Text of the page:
Skip Navigation

Federal Communications Commission

English Display Options

Blog Posts by Julius Genachowski

Connect America Fund Kicks Off in Rural California and Nevada with Frontier Communications

by Julius Genachowski, FCC Chairman
July 30, 2012

Today, the FCC kicked off the first announcement of Connect America fund deployment in the nation with events in rural California and Nevada.  At ribbon-cutting events, I was joined by Frontier Communications CEO Maggie Wilderotter and met local residents, tribal, and business leaders that will benefit from the opportunities high-speed Internet will deliver to these areas.  In these areas, broadband build-out will happen thanks to Frontier Communications, the first carrier to accept Connect America funding.

My first stop was Alpine County, California, a 100 percent rural county with the smallest county population in the state, where broadband has recently been built out for more than 600 homes and small businesses in the area. Here I met local business, firemen, and other public safety officials, who told me how broadband has improved their lives.  I also met a local grandmother, who is now able to download photos of her grandchildren, and appreciated that broadband does truly ‘connect’ America. I also saw the Washoe Tribal Community, where tribe leaders told me how more than 200 members of their community now have access to high-speed Internet.

Read more »

Announcing: Emergency Mobile Alerts

by Julius Genachowski, Chairman of the Federal Communications Commission
May 10, 2011

[[wysiwyg_imageupload:88:height=93,width=70]]Today, I am honored to be at the World Trade Center site with New York City Mayor Bloomberg, FEMA Administrator Fugate, and the heads of the nation’s largest wireless carriers to announce an important initiative to harness the power of communications technology to enhance public safety and save lives.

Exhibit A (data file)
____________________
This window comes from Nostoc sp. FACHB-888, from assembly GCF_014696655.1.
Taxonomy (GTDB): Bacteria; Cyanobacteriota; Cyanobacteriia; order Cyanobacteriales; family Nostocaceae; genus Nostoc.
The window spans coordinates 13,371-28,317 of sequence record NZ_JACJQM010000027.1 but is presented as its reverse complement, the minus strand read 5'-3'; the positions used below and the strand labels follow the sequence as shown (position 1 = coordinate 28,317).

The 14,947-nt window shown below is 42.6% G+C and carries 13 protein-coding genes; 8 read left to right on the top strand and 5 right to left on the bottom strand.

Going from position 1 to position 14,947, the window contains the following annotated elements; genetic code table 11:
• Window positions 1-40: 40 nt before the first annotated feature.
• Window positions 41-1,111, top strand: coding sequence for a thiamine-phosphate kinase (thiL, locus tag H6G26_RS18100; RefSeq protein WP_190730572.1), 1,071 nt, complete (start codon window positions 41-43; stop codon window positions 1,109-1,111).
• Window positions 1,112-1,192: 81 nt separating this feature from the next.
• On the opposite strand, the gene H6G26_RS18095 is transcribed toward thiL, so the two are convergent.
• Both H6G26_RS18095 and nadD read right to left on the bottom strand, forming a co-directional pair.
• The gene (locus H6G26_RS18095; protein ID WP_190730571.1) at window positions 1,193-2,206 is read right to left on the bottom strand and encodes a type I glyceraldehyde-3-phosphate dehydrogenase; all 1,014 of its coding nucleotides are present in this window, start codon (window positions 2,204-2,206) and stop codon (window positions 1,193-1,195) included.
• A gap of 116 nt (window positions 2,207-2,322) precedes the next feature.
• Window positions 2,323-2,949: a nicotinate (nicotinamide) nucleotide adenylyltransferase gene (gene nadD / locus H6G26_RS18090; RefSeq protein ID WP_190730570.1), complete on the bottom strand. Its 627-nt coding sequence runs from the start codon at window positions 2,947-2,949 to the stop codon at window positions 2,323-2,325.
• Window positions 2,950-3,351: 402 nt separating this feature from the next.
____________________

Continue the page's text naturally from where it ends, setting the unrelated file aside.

The Personal Localized Alerting Network (PLAN)is a new technology and service that will turn your mobile device into an emergency alert device with potentially life-saving messages when public safety is threatened.

How will it do this? PLAN will allow government officials to send text-like alerts to everyone in a targeted geographic area with an enabled mobile device. Since the alerts are geographically targeted, they will reach the right people, at the right time, with the right messages.

PLAN creates a fast lane for emergency alerts, so this vital information is guaranteed to get through even if there’s congestion in the network.

This new technology could make a tremendous difference during disasters like the recent tornadoes in Alabama where minutes – or even seconds – of extra warning could make the difference between life and death. And we saw the difference alerting systems can make in Japan, where they have an earthquake early warning system that issued alerts that saved lives.

Today, we are announcing that AT&T, Sprint, T-Mobile and Verizon have put PLAN on the fast track.

Thanks to a public-private collaboration with the FCC, FEMA, wireless carriers and the city of New York, PLAN will be up and running in New York City by the end of the year – at least two quarters ahead of schedule.

By next April, it will be deployed in cities across the country by not only the carriers represented here today, but also by many others, including Leap, MetroPCS, and USCellular.

Read more »

The Broadband Economy: A New Land of Opportunity

by Julius Genachowski, Chairman, Federal Communications Commission
January 1, 2011
The role that high-speed Internet plays in peoples' lives, in our quest for knowledge, in our economy and in our democracy exceeds even the wildest dreams that people had 15 years ago.

 

 

Read more »

New Rules for an Open Internet

by Julius Genachowski
December 21, 2010

[[wysiwyg_imageupload:311:height=93,width=70]]

Almost everyone seems to agree that the openness of the Internet is essential -- it has unleashed an enormous wave of innovation, economic growth, job creation, small business generation, and vibrant free expression.

But for too long, the freedom and openness of the Internet has been unprotected. No rules on the books to protect basic Internet values. No process for monitoring Internet openness as technology and business models evolve.

No recourse for innovators, consumers, or speakers harmed by improper practices. And no predictability for Internet service providers, so that they can effectively manage and invest in broadband networks.

Earlier today, that all changed.